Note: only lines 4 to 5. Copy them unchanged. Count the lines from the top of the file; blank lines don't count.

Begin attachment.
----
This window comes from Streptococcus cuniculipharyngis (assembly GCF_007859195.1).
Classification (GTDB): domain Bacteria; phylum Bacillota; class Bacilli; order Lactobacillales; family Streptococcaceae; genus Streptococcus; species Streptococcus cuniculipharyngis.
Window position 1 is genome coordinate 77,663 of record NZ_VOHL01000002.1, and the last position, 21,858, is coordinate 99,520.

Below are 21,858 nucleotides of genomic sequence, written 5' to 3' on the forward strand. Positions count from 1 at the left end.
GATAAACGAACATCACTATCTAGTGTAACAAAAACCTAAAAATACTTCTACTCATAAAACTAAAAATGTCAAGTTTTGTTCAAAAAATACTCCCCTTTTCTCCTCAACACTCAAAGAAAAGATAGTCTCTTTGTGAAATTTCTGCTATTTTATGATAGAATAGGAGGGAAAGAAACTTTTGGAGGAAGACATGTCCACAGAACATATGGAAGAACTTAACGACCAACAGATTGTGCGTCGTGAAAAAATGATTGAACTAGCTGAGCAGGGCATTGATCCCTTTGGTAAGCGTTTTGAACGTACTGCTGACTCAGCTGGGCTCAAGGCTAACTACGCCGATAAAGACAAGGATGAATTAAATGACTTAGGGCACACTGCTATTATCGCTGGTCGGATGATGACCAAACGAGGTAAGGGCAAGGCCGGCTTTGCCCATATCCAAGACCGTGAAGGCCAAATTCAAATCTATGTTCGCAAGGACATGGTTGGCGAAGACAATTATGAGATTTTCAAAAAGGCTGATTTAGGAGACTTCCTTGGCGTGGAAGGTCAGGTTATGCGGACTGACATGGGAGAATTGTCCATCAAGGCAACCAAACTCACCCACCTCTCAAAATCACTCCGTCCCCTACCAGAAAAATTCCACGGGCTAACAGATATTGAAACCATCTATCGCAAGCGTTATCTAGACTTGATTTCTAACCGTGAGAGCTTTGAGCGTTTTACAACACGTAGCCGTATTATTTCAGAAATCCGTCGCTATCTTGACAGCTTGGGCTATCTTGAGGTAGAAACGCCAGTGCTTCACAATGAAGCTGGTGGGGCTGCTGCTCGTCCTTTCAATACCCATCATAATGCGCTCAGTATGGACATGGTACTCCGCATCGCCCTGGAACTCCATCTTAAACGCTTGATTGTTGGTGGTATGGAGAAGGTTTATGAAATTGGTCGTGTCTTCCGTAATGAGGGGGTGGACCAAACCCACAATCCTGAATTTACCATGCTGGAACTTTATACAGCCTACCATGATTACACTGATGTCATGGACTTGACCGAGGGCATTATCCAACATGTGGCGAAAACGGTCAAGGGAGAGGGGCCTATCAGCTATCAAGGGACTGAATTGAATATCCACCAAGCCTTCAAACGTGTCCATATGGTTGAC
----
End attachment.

Below are 21,858 nucleotides of genomic sequence, written 5' to 3' on the forward strand. Positions count from 1 at the left end.
GATAAACGAACATCACTATCTAGTGTAACAAAAACCTAAAAATACTTCTACTCATAAAACTAAAAATGTCAAGTTTTGTTCAAAAAATACTCCCCTTTTCTCCTCAACACTCAAAGAAAAGATAGTCTCTTTGTGAAATTTCTGCTATTTTATGATAGAATAGGAGGGAAAGAAACTTTTGGAGGAAGACATGTCCACAGAACATATGGAAGAACTTAACGACCAACAGATTGTGCGTCGTGAAAAAATGATTGAACTAGCTGAGCAGGGCATTGATCCCTTTGGTAAGCGTTTTGAACGTACTGCTGACTCAGCTGGGCTCAAGGCTAACTACGCCGATAAAGACAAGGATGAATTAAATGACTTAGGGCACACTGCTATTATCGCTGGTCGGATGATGACCAAACGAGGTAAGGGCAAGGCCGGCTTTGCCCATATCCAAGACCGTGAAGGCCAAATTCAAATCTATGTTCGCAAGGACATGGTTGGCGAAGACAATTATGAGATTTTCAAAAAGGCTGATTTAGGAGACTTCCTTGGCGTGGAAGGTCAGGTTATGCGGACTGACATGGGAGAATTGTCCATCAAGGCAACCAAACTCACCCACCTCTCAAAATCACTCCGTCCCCTACCAGAAAAATTCCACGGGCTAACAGATATTGAAACCATCTATCGCAAGCGTTATCTAGACTTGATTTCTAACCGTGAGAGCTTTGAGCGTTTTACAACACGTAGCCGTATTATTTCAGAAATCCGTCGCTATCTTGACAGCTTGGGCTATCTTGAGGTAGAAACGCCAGTGCTTCACAATGAAGCTGGTGGGGCTGCTGCTCGTCCTTTCAATACCCATCATAATGCGCTCAGTATGGACATGGTACTCCGCATCGCCCTGGAACTCCATCTTAAACGCTTGATTGTTGGTGGTATGGAGAAGGTTTATGAAATTGGTCGTGTCTTCCGTAATGAGGGGGTGGACCAAACCCACAATCCTGAATTTACCATGCTGGAACTTTATACAGCCTACCATGATTACACTGATGTCATGGACTTGACCGAGGGCATTATCCAACATGTGGCGAAAACGGTCAAGGGAGAGGGGCCTATCAGCTATCAAGGGACTGAATTGAATATCCACCAAGCCTTCAAACGTGTCCATATGGTTGAC